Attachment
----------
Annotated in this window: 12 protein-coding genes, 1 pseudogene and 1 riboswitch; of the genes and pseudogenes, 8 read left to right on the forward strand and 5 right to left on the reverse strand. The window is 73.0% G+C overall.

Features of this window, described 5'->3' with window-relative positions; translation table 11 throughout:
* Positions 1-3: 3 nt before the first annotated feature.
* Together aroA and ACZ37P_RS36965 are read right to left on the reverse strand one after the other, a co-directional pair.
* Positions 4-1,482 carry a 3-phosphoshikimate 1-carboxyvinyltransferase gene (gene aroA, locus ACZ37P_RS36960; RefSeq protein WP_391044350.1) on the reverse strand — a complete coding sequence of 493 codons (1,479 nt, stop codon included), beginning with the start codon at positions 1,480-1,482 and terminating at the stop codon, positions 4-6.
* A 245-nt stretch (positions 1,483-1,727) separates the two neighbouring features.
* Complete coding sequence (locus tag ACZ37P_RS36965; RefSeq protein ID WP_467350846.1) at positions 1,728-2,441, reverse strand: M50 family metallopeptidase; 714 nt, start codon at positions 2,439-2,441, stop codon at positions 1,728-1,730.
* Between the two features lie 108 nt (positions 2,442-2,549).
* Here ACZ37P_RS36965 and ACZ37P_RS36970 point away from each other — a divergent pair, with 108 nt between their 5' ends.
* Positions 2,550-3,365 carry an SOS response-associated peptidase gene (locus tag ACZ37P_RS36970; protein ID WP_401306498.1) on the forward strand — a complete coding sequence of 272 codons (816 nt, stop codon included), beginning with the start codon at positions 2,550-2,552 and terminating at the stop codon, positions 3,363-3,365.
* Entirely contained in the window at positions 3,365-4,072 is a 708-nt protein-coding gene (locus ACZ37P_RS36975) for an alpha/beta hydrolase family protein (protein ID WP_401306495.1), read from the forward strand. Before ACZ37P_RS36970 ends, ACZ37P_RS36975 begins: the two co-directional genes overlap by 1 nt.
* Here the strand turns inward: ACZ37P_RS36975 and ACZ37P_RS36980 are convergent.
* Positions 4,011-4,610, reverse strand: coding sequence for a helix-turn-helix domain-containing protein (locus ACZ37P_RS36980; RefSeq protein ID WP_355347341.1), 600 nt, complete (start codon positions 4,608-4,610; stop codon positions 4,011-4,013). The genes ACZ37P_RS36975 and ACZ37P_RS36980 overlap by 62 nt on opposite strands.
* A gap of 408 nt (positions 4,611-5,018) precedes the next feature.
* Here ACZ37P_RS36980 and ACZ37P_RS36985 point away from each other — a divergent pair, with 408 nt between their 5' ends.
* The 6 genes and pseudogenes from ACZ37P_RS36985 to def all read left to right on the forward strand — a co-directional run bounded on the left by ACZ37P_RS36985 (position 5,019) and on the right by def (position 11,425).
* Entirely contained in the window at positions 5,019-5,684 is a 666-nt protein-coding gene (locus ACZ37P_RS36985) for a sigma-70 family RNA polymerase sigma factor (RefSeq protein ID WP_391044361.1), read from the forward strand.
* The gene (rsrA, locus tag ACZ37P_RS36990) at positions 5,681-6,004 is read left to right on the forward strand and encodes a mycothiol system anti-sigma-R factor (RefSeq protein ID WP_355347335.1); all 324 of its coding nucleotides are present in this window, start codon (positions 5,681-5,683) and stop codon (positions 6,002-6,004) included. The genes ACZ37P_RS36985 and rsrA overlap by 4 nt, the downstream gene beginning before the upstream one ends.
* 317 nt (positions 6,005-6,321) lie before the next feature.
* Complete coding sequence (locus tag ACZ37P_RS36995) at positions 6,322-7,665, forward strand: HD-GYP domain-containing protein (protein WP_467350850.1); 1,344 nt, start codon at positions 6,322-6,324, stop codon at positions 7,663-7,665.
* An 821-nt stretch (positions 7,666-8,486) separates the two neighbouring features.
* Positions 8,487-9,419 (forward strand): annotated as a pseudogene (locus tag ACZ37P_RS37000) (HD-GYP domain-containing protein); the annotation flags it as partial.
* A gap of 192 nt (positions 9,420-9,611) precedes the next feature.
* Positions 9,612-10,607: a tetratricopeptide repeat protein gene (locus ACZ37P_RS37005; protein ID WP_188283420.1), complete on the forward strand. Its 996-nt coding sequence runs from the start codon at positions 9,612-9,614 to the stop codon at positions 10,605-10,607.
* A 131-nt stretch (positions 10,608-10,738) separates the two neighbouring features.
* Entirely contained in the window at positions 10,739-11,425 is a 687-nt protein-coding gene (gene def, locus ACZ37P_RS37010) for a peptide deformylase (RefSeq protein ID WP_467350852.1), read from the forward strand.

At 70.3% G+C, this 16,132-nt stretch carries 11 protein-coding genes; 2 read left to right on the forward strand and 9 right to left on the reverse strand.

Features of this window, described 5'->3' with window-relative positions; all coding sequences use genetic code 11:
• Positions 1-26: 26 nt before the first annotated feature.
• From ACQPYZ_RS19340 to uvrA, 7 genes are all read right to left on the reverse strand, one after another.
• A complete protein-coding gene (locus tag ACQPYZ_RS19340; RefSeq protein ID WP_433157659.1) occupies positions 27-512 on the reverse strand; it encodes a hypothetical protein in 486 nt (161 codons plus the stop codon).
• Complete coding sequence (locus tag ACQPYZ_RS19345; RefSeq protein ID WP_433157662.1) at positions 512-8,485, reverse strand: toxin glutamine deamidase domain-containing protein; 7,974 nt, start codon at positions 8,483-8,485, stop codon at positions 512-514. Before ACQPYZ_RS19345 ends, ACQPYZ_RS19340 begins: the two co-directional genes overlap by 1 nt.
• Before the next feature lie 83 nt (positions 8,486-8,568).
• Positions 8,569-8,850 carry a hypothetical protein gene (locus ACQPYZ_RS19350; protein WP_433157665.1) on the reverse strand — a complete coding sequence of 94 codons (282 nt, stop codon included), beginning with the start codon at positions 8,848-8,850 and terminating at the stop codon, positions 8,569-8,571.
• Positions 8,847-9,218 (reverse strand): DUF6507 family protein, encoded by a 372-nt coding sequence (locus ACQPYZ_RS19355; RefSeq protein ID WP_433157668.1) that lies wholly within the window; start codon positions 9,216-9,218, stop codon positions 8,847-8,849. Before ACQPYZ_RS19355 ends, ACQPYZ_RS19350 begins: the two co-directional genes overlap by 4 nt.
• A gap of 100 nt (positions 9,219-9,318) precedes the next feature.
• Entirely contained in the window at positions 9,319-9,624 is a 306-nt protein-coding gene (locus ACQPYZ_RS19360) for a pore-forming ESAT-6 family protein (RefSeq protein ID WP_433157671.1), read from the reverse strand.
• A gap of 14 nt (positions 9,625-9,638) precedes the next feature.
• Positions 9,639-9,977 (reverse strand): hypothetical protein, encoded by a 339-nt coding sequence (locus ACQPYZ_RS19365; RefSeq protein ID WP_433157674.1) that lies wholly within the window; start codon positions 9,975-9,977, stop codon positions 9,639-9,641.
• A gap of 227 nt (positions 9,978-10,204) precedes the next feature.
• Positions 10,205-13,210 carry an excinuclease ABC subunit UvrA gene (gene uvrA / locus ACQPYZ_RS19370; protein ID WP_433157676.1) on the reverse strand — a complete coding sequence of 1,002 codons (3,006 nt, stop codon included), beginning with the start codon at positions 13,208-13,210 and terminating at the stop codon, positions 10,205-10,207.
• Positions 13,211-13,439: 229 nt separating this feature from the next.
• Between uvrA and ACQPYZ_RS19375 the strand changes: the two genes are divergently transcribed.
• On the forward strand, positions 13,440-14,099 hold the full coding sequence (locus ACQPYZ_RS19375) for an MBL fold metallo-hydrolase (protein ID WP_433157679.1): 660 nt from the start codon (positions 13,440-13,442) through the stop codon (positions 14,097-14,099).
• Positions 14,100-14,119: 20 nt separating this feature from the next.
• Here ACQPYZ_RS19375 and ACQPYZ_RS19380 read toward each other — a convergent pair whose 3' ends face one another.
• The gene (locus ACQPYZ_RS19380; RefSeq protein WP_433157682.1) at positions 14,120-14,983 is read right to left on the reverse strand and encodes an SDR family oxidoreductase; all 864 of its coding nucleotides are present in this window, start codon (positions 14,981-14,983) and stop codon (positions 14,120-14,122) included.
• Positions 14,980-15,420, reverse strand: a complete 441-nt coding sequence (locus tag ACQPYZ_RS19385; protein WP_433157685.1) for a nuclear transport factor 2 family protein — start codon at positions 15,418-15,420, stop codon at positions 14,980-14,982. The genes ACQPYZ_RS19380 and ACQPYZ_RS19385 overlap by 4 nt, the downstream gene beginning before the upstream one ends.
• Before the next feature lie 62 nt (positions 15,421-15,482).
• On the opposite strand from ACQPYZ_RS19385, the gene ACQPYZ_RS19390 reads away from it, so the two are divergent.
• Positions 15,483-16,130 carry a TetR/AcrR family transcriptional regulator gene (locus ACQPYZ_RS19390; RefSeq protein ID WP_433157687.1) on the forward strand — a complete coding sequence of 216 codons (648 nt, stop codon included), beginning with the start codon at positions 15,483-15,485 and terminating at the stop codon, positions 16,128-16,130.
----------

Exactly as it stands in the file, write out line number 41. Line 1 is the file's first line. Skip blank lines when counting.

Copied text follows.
• Positions 10,205-13,210 carry an excinuclease ABC subunit UvrA gene (gene uvrA / locus ACQPYZ_RS19370; protein ID WP_433157676.1) on the reverse strand — a complete coding sequence of 1,002 codons (3,006 nt, stop codon included), beginning with the start codon at positions 13,208-13,210 and terminating at the stop codon, positions 10,205-10,207.